Over the past several decades, strategies aimed at eliminating sources of lung injury have changed the practice of neonatology and improved survival rates for the smallest newborns. However, pulmonary aspiration—a well-recognized source of lung injury—continues unabated among neonates today. Herein, we describe the rationale for reevaluating the bygone practice of early transpyloric feeding for preterm infants, a topic that has not been rigorously studied since the 1980s.1 We contend that (1) aspiration is ubiquitous among preterm infants, (2) aspiration probably contributes to the development of bronchopulmonary dysplasia (BPD), (3) transpyloric feeding reduces the risk of aspiration, and (4) transpyloric feeding is probably safe in preterm infants.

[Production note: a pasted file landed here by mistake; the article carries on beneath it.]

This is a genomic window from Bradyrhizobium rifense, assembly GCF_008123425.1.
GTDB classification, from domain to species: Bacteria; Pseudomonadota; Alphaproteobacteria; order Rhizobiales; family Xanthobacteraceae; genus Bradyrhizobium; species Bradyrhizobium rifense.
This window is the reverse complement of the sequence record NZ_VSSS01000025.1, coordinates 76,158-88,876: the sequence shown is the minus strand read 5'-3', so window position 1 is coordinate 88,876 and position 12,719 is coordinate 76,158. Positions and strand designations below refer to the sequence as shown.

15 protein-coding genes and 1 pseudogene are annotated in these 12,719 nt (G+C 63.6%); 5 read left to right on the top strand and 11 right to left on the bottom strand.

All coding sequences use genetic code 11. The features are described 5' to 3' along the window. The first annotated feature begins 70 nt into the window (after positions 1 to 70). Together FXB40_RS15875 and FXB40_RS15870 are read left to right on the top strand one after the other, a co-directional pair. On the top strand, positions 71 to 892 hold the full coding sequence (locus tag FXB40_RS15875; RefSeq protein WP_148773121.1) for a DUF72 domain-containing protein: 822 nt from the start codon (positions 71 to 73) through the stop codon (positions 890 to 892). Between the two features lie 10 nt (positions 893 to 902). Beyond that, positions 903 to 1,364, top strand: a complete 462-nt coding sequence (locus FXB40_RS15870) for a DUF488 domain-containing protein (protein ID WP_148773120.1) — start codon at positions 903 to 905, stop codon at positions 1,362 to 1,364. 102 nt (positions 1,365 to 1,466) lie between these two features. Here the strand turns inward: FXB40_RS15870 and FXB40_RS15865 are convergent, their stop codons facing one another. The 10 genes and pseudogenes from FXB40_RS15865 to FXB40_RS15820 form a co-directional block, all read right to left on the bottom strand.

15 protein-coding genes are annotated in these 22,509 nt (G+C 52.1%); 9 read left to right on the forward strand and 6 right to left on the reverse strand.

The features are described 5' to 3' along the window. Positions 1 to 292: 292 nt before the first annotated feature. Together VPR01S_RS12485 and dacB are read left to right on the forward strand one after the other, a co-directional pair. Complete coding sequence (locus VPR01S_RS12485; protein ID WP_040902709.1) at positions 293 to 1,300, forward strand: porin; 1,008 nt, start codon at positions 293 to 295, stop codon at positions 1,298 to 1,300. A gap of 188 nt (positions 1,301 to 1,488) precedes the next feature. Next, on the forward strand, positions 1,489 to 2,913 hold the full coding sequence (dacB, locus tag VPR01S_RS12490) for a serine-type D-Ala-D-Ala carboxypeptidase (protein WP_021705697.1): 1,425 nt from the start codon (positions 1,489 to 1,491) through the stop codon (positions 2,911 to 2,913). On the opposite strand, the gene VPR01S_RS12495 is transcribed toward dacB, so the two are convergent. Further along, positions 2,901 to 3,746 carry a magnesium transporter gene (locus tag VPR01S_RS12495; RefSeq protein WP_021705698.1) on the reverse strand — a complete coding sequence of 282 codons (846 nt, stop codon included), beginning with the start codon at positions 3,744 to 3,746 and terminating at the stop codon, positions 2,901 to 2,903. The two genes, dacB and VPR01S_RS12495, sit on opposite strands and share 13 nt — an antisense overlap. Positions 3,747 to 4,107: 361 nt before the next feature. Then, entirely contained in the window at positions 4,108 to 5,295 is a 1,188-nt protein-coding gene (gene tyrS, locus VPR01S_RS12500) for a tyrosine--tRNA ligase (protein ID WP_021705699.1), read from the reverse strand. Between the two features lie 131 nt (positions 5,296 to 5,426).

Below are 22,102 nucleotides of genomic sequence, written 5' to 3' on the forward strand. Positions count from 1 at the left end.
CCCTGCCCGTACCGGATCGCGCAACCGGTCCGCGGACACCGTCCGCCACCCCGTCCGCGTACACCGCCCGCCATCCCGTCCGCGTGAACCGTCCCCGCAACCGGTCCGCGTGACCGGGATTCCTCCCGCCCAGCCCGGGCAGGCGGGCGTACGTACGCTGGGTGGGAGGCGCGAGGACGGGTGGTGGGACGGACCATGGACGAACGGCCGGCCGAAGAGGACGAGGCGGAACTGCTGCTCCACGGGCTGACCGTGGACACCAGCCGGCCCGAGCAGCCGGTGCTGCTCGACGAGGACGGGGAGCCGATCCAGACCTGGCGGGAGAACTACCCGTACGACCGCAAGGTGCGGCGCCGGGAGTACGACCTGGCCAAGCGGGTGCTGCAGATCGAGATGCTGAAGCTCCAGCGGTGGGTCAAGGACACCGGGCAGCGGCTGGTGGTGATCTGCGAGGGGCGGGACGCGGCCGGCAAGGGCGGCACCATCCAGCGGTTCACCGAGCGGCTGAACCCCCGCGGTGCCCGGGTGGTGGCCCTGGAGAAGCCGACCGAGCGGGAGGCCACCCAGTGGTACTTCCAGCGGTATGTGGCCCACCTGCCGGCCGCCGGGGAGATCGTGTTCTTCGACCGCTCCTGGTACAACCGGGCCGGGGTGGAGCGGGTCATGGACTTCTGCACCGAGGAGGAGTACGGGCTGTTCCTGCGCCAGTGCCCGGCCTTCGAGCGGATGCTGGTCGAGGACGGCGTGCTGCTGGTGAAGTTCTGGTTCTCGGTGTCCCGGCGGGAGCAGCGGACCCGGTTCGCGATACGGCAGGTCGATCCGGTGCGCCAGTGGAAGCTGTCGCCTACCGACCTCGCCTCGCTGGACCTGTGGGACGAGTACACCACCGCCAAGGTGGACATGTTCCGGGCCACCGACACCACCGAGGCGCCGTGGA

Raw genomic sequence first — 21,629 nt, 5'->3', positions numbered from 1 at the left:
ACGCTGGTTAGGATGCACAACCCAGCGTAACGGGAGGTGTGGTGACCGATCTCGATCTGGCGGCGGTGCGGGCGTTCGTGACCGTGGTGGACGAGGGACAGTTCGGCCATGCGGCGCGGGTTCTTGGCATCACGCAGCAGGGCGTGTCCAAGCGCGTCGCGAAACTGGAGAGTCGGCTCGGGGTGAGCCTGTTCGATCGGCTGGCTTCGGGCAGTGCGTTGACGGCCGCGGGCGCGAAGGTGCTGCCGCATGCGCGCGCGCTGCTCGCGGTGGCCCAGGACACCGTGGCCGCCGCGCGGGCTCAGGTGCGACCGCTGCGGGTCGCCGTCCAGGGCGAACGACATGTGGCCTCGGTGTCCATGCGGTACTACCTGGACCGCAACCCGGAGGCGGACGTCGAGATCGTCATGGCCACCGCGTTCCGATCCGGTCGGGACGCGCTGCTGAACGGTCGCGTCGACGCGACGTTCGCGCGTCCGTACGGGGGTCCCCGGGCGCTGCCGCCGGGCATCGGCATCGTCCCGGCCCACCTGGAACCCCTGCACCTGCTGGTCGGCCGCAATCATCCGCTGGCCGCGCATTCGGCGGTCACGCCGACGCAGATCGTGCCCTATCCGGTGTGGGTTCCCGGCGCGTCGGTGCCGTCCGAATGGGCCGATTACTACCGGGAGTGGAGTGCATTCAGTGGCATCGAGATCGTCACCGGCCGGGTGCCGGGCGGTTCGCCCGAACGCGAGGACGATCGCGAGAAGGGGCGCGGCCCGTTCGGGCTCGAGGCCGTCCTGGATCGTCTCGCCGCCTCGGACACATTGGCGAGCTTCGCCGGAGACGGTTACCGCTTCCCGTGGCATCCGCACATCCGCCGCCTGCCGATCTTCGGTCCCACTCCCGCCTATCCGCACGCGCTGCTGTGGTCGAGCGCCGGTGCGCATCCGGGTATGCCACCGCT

Wallenstein MB, Stevenson DK. Need for Reassessment of Early Transpyloric Feeding in Preterm Infants. JAMA Pediatr. 2018;172(11):1004–1005. doi:10.1001/jamapediatrics.2018.2035
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